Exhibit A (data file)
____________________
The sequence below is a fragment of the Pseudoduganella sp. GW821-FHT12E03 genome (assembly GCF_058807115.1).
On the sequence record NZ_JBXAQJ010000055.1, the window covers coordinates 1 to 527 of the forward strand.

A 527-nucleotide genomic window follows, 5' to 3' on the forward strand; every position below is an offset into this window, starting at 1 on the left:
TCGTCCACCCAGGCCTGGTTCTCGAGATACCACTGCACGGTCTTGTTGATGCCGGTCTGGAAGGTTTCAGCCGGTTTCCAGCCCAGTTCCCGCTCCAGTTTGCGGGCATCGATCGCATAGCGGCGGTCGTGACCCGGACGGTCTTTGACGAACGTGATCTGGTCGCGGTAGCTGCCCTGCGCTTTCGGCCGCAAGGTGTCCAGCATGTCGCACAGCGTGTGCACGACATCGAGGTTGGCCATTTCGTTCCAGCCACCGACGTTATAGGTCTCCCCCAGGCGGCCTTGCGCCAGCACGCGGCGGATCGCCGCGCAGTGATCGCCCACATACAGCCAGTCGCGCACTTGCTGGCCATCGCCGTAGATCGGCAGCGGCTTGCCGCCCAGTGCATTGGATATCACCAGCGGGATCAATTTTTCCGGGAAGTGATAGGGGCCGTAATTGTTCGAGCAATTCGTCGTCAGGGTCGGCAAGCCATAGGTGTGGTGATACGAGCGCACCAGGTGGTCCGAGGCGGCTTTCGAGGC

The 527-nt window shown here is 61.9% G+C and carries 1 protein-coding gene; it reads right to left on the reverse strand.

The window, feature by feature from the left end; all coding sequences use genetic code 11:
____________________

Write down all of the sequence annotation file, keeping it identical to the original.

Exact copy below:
The sequence below is a fragment of the Pseudoduganella sp. GW821-FHT12E03 genome (assembly GCF_058807115.1).
On the sequence record NZ_JBXAQJ010000055.1, the window covers coordinates 1 to 527 of the forward strand.

A 527-nucleotide genomic window follows, 5' to 3' on the forward strand; every position below is an offset into this window, starting at 1 on the left:
TCGTCCACCCAGGCCTGGTTCTCGAGATACCACTGCACGGTCTTGTTGATGCCGGTCTGGAAGGTTTCAGCCGGTTTCCAGCCCAGTTCCCGCTCCAGTTTGCGGGCATCGATCGCATAGCGGCGGTCGTGACCCGGACGGTCTTTGACGAACGTGATCTGGTCGCGGTAGCTGCCCTGCGCTTTCGGCCGCAAGGTGTCCAGCATGTCGCACAGCGTGTGCACGACATCGAGGTTGGCCATTTCGTTCCAGCCACCGACGTTATAGGTCTCCCCCAGGCGGCCTTGCGCCAGCACGCGGCGGATCGCCGCGCAGTGATCGCCCACATACAGCCAGTCGCGCACTTGCTGGCCATCGCCGTAGATCGGCAGCGGCTTGCCGCCCAGTGCATTGGATATCACCAGCGGGATCAATTTTTCCGGGAAGTGATAGGGGCCGTAATTGTTCGAGCAATTCGTCGTCAGGGTCGGCAAGCCATAGGTGTGGTGATACGAGCGCACCAGGTGGTCCGAGGCGGCTTTCGAGGC

The 527-nt window shown here is 61.9% G+C and carries 1 protein-coding gene; it reads right to left on the reverse strand.

The window, feature by feature from the left end; all coding sequences use genetic code 11: